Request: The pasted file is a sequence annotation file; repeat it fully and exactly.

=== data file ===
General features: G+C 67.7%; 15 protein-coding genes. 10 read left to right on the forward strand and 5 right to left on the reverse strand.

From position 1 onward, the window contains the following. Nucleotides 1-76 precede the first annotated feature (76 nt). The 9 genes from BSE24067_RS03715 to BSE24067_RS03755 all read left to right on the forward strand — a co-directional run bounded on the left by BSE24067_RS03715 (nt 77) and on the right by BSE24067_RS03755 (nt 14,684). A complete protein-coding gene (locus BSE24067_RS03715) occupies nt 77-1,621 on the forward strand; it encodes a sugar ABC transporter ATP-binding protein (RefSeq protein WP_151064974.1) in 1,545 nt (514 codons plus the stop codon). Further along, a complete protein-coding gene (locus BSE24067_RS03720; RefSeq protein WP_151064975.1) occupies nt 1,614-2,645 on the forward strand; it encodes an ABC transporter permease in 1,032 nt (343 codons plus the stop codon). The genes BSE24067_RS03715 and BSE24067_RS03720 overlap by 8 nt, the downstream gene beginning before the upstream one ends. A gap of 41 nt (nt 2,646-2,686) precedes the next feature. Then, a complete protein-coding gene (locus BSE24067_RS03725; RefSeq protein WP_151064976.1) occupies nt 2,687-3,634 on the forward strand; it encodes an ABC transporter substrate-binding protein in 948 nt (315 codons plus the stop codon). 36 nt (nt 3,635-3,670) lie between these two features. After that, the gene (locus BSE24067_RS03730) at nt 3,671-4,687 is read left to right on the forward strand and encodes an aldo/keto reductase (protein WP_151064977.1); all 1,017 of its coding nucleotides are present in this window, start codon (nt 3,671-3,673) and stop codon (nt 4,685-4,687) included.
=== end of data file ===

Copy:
General features: G+C 67.7%; 15 protein-coding genes. 10 read left to right on the forward strand and 5 right to left on the reverse strand.

From position 1 onward, the window contains the following. Nucleotides 1-76 precede the first annotated feature (76 nt). The 9 genes from BSE24067_RS03715 to BSE24067_RS03755 all read left to right on the forward strand — a co-directional run bounded on the left by BSE24067_RS03715 (nt 77) and on the right by BSE24067_RS03755 (nt 14,684). A complete protein-coding gene (locus BSE24067_RS03715) occupies nt 77-1,621 on the forward strand; it encodes a sugar ABC transporter ATP-binding protein (RefSeq protein WP_151064974.1) in 1,545 nt (514 codons plus the stop codon). Further along, a complete protein-coding gene (locus BSE24067_RS03720; RefSeq protein WP_151064975.1) occupies nt 1,614-2,645 on the forward strand; it encodes an ABC transporter permease in 1,032 nt (343 codons plus the stop codon). The genes BSE24067_RS03715 and BSE24067_RS03720 overlap by 8 nt, the downstream gene beginning before the upstream one ends. A gap of 41 nt (nt 2,646-2,686) precedes the next feature. Then, a complete protein-coding gene (locus BSE24067_RS03725; RefSeq protein WP_151064976.1) occupies nt 2,687-3,634 on the forward strand; it encodes an ABC transporter substrate-binding protein in 948 nt (315 codons plus the stop codon). 36 nt (nt 3,635-3,670) lie between these two features. After that, the gene (locus BSE24067_RS03730) at nt 3,671-4,687 is read left to right on the forward strand and encodes an aldo/keto reductase (protein WP_151064977.1); all 1,017 of its coding nucleotides are present in this window, start codon (nt 3,671-3,673) and stop codon (nt 4,685-4,687) included.